Someone with PTSD is already a highly sensitive emotional state. They may be more hypersensitive to any kind of life situations, especially death. Grief can be more intense for someone who is diagnosed with PTSD. 


Grief affects us all differently. Some people take more time to overcome the loss of someone they loved, others move on very quickly. How well you knew the deceased and what your relationship to them was often contributes to how long or how deeply you grieve.

Bereavement is different for everyone depending on their personality, coping skills, or other life conditions they are dealing with at the time. Prolonged grief or complicated grief is when grief or bereavement impairs your everyday life. 

While mourning the loss of a loved one feels devastating for everyone, normal grief has its stages. How long people grieve may differ from person to person but eventually, they can return to life as normal. Prolonged grief or complicated grief is different.

About 1 out of every 10 people experience prolonged grief. The odds are even higher if you have PTSD. Prolonged grief is a combination of PTSD and separation distress. 

Symptoms Of Prolonged Grief

Symptoms of prolonged grief are not dissimilar to symptoms of normal grief. However, those with PTSD or prolonged grief will experience these symptoms much more intensely. Their bereavement interferes with their daily lives and deteriorates their mental health. These symptoms include:

  • Intense yearning or longing for the deceased. They may have an unhealthy preoccupation with or difficulty accepting the death. 
  • Negative thinking patterns, such as a feeling that life is unbearable, or all hope is lost.
  • A wish to die themselves to join their loved one in death
  • Intrusive, disturbing images of death, especially if their loved one died a violent or gruesome death. 
  • Avoidance of triggers or reminders of the death


Prolonged and complicated grief are closely linked to PTSD. People diagnosed with PTSD from previous trauma will likely experience symptoms of prolonged and complicated grief. However, the sudden loss of a loved one may trigger PTSD in someone which leads them to experiencing prolonged or complicated grief.

Someone with PTSD and complicated grief may feel unhealthy levels of guilt for how they treated their loved one in life or for surviving them. They may feel like they should have been the one to die instead. Or they may feel that they in some way contributed to their loved one’s death or were the cause of it.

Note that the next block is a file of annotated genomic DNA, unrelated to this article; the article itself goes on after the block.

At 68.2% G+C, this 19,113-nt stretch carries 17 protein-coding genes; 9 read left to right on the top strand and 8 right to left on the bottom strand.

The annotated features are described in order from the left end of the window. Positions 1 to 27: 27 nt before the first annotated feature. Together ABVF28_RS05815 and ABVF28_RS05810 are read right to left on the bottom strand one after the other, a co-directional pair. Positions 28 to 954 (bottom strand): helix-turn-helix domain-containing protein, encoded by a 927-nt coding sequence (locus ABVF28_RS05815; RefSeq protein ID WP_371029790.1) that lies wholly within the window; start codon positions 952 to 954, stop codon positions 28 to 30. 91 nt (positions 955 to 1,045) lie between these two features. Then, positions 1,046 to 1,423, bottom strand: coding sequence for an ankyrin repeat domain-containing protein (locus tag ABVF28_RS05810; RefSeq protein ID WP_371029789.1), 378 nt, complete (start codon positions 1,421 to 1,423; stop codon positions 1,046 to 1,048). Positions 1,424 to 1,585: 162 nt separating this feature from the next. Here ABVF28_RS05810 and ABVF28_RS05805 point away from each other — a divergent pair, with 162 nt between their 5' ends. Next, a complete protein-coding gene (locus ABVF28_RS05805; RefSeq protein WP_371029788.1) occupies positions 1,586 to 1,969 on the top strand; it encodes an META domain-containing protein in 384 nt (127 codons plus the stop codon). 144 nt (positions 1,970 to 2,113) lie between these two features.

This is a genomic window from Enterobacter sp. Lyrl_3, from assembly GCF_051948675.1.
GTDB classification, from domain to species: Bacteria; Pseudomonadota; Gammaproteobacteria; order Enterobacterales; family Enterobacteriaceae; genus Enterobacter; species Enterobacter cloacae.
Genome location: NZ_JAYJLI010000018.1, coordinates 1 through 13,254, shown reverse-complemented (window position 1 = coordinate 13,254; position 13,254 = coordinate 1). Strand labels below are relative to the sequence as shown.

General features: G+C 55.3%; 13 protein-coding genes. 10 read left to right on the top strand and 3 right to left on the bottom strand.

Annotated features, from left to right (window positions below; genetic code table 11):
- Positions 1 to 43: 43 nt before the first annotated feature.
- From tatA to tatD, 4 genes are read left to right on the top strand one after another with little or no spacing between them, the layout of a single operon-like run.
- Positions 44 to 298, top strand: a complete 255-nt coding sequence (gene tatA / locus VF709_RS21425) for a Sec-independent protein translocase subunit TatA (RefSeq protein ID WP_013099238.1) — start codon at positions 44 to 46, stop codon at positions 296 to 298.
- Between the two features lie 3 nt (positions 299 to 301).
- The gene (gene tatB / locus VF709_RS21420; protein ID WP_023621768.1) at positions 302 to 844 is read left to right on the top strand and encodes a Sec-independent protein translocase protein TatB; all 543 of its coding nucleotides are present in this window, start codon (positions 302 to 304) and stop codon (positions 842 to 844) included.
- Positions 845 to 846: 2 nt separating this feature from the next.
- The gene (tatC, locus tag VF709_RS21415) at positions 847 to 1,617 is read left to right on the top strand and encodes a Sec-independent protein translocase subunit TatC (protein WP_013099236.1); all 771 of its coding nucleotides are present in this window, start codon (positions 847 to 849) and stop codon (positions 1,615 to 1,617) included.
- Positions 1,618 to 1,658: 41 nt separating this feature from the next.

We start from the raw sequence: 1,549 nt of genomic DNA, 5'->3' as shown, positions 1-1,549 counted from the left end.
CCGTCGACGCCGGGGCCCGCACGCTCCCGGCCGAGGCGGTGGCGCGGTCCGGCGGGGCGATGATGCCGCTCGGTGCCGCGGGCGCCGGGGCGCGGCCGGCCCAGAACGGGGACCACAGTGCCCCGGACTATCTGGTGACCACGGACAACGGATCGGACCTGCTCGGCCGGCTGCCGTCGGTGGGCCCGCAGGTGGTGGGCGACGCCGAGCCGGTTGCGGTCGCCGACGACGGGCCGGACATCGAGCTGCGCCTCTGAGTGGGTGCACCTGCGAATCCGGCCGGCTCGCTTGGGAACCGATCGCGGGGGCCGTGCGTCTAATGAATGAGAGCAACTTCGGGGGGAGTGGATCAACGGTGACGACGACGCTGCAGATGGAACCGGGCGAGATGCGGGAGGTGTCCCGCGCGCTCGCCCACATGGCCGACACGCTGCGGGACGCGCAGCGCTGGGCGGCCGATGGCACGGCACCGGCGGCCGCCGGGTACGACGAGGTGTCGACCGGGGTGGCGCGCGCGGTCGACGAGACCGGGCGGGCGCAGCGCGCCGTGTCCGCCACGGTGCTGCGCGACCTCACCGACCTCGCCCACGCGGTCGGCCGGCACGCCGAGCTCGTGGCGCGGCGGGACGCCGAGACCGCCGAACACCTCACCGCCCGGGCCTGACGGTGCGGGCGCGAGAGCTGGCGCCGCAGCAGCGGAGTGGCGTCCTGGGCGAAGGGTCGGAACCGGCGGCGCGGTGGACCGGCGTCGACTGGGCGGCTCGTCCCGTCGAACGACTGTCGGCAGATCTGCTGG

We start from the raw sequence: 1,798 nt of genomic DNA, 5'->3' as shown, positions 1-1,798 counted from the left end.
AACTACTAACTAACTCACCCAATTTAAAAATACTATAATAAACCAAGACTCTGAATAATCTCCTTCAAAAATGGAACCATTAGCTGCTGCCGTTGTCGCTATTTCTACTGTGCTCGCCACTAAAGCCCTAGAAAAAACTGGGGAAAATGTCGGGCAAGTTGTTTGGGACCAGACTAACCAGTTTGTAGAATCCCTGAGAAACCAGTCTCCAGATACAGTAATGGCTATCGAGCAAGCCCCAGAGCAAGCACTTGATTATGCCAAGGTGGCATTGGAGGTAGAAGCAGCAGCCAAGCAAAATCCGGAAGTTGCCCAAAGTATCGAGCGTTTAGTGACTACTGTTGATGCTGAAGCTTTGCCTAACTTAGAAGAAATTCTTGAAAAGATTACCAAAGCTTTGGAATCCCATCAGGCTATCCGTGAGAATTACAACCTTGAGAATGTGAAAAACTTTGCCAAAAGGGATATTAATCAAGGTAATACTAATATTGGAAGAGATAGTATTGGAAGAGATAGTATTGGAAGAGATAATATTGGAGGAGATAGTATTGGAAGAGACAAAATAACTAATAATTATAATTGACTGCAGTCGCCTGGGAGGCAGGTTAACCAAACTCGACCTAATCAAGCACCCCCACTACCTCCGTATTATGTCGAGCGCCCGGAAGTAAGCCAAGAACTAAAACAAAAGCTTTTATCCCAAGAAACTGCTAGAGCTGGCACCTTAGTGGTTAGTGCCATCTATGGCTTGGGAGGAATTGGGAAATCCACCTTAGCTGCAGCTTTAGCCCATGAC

Complicated grief is often accompanied by emotional numbness and feelings of emptiness. They may have difficulty planning for the future because they can’t move forward from their grief.

A person with PTSD suffering from complicated grief may have a loss of identity as if they don’t know who to be now that their loved one has passed. Their grief may lead them to isolate themselves from others and retreat more to themselves. In some cases, they may feel angry with themselves for not grieving in the “right way”. 

What Are Some Ways To Get Help Dealing With PTSD?

It’s important for those experiencing PTSD and grief to seek help from professionals. If left untreated, PTSD and prolonged or complicated grief will impede your potential to lead a healthy, normal life. If you or someone you know is experiencing PTSD or prolonged and complicated grief, there are ways to get help. 


A licensed therapist or psychologist who specializes in PTSD or grief can help you unpack your difficult feelings. Lack of social support or someone’s inability to cope with their emotions can cause them to internalize their feelings.

Being able to talk to someone about what you are feeling or going through is the first step in recovering from PTSD or grief. Talking about your trauma or grief is a release. It helps you to get out your feelings or negative energy. 

A trained therapist can guide you through your feelings and emotions. They will help you to open up and talk about your trauma. Therapy can help you learn to deal with your trauma or grief in a healthy manner rather than internalizing your pain or resorting to unhealthy behaviors.

You can partake in therapy either one-on-one or in a group setting. There may be local group therapy sessions at your church or community center for grief or PTSD sufferers. 


PTSD and grief disorders can lead to mental distress and mental illness like depression or anxiety disorders. While therapy can be extremely helpful, people suffering from severe mental illness may benefit from medication.

Talk to your doctor about being prescribed medication to help with depression or anxiety. Medication is not a long-term solution but combined with cognitive therapy may help get you through the most difficult period of your struggle.